Private capital at core of plans for China's ailing economy
Beijing unveils raft of infrastructure investment plans in new reform to stabilise growth after hints of taking its hands off property market
The central government has put fresh investment initiatives at the core of plans to ensure stable economic growth, promising the private sector a reasonable return as top policymakers sketched out measures to counter an economic slowdown.
The State Council yesterday unveiled a raft of such measures at a meeting chaired by Premier Li Keqiang, which followed a Politburo meeting on Tuesday that vowed steady economic growth in the second half.
"Investment should be encouraged to improve city infrastructure, including subways, underground pipelines and waste treatment," said a circular after yesterday's meeting.
The same day the Beijing municipal government announced a 338 billion yuan (HK$424.2 billion) investment outlay to construct 126 projects including subways, roads, heating facilities and water and waste treatment centres. Of that, 130 billion yuan is expected to be private capital, the Beijing municipal development and reform commission said.
The introduction of private capital is a "breakthrough in deepening reform", Yang Xuhui, an official with the commission, was quoted by Xinhua as saying. The government will grant private investors "a reasonable return" through service purchases, financial subsidies and other measures, he said.
Xu Shaoshi, head of the National Development and Reform Commission (NDRC), told Xinhua that a slew of projects would be launched as part of the policy to boost private investment.
Private capital will be guided into investment projects such as infrastructure and public utilities, Xu said. It will also be encouraged in cultural and tourism industries, health care facilities and educational institutions.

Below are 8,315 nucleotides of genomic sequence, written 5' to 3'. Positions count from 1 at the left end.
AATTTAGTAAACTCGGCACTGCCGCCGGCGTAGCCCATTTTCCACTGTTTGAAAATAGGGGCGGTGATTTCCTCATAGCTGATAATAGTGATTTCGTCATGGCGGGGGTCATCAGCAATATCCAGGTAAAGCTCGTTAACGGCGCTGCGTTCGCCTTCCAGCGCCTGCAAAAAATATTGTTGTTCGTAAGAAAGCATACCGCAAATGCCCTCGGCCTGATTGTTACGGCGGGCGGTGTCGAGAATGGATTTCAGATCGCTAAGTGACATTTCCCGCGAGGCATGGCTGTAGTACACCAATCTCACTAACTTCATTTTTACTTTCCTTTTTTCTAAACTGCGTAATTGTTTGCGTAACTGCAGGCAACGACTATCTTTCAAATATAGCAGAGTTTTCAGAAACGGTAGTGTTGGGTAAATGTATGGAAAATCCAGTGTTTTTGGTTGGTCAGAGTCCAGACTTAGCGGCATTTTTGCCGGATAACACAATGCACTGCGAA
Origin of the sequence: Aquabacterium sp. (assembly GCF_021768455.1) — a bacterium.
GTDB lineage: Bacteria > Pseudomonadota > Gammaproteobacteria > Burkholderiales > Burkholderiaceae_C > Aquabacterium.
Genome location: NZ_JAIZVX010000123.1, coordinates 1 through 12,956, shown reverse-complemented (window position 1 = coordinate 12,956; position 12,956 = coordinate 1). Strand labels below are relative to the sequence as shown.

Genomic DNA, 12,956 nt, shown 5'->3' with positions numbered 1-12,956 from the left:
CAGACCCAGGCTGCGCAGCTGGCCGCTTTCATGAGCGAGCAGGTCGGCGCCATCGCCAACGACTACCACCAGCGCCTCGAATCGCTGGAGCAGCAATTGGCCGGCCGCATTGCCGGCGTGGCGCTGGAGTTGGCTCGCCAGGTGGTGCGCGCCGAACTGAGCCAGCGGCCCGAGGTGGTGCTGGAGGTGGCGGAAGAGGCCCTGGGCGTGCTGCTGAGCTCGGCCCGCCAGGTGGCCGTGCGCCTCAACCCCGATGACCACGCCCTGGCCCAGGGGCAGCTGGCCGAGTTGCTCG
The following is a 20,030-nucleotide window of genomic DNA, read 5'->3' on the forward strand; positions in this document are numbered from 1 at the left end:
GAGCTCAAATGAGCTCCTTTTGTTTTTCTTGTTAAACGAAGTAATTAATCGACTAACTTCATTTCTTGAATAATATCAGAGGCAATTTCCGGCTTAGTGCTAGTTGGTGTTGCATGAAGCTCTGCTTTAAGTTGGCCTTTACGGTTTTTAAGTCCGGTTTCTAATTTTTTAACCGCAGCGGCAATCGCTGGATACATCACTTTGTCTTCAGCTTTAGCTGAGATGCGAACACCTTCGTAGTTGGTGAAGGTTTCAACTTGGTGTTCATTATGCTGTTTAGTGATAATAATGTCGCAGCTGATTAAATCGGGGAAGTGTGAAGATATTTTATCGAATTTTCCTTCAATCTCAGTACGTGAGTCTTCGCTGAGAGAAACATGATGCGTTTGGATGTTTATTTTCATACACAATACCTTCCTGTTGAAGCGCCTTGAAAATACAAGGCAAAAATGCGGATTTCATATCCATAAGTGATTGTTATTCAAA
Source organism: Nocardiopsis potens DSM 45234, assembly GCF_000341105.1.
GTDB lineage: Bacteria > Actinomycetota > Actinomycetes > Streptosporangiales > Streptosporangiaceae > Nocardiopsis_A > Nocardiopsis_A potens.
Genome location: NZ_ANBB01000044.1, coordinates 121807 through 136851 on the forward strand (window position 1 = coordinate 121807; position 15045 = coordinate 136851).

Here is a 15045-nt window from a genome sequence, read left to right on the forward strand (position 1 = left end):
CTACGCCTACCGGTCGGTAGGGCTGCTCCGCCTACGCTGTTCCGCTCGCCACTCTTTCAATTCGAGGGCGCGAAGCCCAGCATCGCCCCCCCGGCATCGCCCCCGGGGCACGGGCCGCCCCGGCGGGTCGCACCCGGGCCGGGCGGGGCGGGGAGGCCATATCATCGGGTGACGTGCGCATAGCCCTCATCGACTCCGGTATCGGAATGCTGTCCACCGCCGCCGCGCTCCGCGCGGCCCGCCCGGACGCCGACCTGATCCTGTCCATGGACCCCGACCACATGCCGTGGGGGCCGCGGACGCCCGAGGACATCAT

He added that a long-term mechanism for the stable development of the real estate industry should be established to promote the steady growth of investment.
Xu's words will lend weight to speculation that Beijing will put up with rising property prices, which led to a rally in mainland property stocks yesterday.
The Politburo meeting chaired by President Xi Jinping on Tuesday decided the government would promote "healthy and steady development" of the property market.
"Beijing's tone hints that there will be no further tightening for the housing market in the coming months," said UOB Kay Hian analyst Sylvia Wong.
In Hong Kong, eight of the 10 best performers on the MSCI China Index yesterday were mainland developers. On the mainland, the property sector was the top performer among the five industry groups tracked by the Shanghai Composite Index.
The country's largest developer, China Vanke, added 2.8 per cent in Shenzhen while Kaisa led the gains in Hong Kong with an 8 per cent rise. China Overseas Land & Investment hit the highest level in nearly two months, up 1.6 per cent in Hong Kong.